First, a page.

I promise you, both have happened.

    Switching merchants is not always a quick enough fix to keep an affiliate going. I've stated many times here that those that think that the percentage of merchants dropping affiliates is what the crux of the issue is. It simply isn't. There are scenarios that develop that make even 1% too high a number.

    A virtual presence does not equal a nexus. Period. It's a disgusting perversion of tax law, guised under "keeping up with the times".

    While you (or anyone) is free to state that they don't care about it, or it's not a big deal, or it seems OK to them, I think it shows a fundamental misunderstanding of both the problem, and the premise on which this country of ours was founded.

    As far as the States that are enacting this kind of legislation to bridge budget gaps: Grow a pair, trim your budgets, get rid of the fraud in welfare and medical claims, and THEN you can come screw with my business.

    Until then, keep your ugly, dirty, misguided hands out of my wallet.
    Kevin Webster
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  10. #10
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    Chuck, look at the threads in the tax law forums that have been started over the past week. Check your inbox for emails from CJ. GAN and SAS. Go to the OPM forum. IF you still aren't "seeing it" get me on Yahoo early today or later tonight (going back to SES this afternoon).
    Deborah Carney
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  11. #11
    OPM and Moderator Chuck Hamrick's Avatar
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    A virtual presence does not equal a nexus. Period. It's a disgusting perversion of tax law, guised under "keeping up with the times".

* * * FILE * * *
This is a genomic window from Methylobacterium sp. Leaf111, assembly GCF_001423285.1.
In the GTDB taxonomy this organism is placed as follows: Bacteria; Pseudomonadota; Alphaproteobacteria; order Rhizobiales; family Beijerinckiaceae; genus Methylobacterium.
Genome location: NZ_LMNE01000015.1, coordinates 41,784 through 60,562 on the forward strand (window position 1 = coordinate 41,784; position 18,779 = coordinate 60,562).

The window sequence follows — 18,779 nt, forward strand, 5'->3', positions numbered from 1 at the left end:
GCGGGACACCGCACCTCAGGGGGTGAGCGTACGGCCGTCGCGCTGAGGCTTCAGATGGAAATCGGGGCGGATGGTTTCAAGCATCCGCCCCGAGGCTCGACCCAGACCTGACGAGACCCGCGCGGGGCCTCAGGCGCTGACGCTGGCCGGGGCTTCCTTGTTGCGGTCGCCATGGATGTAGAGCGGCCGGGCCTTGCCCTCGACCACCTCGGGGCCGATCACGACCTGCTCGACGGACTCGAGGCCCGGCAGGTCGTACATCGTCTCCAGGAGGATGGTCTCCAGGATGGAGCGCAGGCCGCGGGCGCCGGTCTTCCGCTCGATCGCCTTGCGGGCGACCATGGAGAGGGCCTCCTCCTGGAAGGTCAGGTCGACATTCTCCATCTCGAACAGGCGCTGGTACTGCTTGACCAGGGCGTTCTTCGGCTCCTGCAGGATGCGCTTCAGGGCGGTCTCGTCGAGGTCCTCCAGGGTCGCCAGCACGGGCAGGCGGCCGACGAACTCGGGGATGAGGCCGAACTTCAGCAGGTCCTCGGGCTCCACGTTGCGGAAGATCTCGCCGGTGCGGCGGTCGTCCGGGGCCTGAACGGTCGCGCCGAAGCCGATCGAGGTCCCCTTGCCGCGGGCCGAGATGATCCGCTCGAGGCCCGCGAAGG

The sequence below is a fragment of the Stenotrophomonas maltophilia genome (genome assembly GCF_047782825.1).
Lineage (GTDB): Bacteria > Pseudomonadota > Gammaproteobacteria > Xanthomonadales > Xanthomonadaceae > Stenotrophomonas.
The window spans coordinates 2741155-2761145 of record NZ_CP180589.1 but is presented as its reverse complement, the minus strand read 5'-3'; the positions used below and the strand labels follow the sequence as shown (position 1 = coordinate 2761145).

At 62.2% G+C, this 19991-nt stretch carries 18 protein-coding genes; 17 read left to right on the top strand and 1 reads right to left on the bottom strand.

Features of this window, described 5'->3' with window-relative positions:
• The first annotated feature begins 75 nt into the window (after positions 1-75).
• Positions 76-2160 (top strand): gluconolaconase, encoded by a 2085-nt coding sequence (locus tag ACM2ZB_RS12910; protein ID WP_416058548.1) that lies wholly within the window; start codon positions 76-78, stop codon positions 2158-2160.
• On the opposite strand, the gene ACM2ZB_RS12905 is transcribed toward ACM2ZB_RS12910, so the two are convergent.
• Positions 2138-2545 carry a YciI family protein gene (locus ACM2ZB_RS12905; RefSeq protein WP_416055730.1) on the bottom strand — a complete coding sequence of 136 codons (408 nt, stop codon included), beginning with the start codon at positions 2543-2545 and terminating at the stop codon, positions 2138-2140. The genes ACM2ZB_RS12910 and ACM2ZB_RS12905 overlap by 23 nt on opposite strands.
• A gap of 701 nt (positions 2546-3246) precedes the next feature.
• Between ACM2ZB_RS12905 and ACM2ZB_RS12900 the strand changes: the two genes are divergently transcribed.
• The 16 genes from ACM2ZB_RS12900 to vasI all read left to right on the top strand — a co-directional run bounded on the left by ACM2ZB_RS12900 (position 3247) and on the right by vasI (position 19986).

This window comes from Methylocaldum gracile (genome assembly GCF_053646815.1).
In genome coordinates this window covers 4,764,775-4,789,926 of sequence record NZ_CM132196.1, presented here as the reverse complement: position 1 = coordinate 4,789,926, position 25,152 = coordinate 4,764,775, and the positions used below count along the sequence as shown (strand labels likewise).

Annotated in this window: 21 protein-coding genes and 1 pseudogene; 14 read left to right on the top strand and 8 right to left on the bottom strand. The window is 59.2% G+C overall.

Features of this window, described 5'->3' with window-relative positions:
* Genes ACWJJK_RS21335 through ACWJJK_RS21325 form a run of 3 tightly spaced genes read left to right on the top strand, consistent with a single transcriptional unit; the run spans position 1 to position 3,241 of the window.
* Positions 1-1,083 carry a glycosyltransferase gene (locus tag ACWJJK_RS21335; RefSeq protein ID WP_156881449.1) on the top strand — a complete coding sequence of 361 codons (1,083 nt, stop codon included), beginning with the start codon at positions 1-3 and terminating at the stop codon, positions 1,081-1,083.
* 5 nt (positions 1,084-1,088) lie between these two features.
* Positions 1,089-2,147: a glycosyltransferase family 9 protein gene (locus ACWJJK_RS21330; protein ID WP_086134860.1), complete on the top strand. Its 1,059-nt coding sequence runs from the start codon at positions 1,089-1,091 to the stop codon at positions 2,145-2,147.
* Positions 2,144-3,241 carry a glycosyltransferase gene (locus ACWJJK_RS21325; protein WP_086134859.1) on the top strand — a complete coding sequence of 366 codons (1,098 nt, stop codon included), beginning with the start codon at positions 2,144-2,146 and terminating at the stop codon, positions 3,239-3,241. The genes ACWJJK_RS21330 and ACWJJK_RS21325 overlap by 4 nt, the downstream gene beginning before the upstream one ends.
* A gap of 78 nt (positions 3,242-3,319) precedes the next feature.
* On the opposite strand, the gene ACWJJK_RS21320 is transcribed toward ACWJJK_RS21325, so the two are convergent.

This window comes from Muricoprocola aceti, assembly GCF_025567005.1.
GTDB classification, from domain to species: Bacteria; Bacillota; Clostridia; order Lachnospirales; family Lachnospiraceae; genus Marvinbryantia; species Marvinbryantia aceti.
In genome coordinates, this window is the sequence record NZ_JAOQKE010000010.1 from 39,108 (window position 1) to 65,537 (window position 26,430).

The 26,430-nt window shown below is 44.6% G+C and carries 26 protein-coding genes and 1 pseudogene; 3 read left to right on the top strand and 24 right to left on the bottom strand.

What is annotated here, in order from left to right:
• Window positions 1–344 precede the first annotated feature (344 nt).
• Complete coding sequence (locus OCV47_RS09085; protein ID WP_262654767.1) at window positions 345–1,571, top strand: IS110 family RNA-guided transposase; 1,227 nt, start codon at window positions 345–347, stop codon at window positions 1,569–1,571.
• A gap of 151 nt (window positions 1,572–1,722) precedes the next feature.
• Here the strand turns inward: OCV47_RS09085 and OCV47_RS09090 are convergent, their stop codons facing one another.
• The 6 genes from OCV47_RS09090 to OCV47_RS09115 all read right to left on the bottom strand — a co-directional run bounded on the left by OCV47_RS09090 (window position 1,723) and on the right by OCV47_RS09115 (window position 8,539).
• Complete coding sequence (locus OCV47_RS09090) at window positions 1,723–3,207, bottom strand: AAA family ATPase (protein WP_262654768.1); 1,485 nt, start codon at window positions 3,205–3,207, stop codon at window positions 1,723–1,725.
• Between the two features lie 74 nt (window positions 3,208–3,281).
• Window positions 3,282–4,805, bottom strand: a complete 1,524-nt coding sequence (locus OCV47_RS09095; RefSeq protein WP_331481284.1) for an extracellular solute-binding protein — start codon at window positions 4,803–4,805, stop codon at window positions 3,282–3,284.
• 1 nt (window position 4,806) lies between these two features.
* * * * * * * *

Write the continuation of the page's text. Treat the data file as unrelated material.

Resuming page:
While you (or anyone) is free to state that they don't care about it, or it's not a big deal, or it seems OK to them, I think it shows a fundamental misunderstanding of both the problem, and the premise on which this country of ours was founded.

    As far as the States that are enacting this kind of legislation to bridge budget gaps: Grow a pair, trim your budgets, get rid of the fraud in welfare and medical claims, and THEN you can come screw with my business.

    Until then, keep your ugly, dirty, misguided hands out of my wallet.
    Couldn't agree more and affiliates should be at the fore front of the effort in their state to get the nexus language out of these bills. Do you suggest that affiliates with merchants in states that have bills in legislation should contact those merchants and networks to ask what their intent will be once the law is enacted?

    Once again I will state that I am not making light of this situation. What I am looking for are effective recommendations for affiliates and now OPM's. I got the email that CJ/GAN are working with a lobbyist/legislatures. Also know that Brian @ SAS is working hands on with his states legislature. But where were they when New York proposed the law?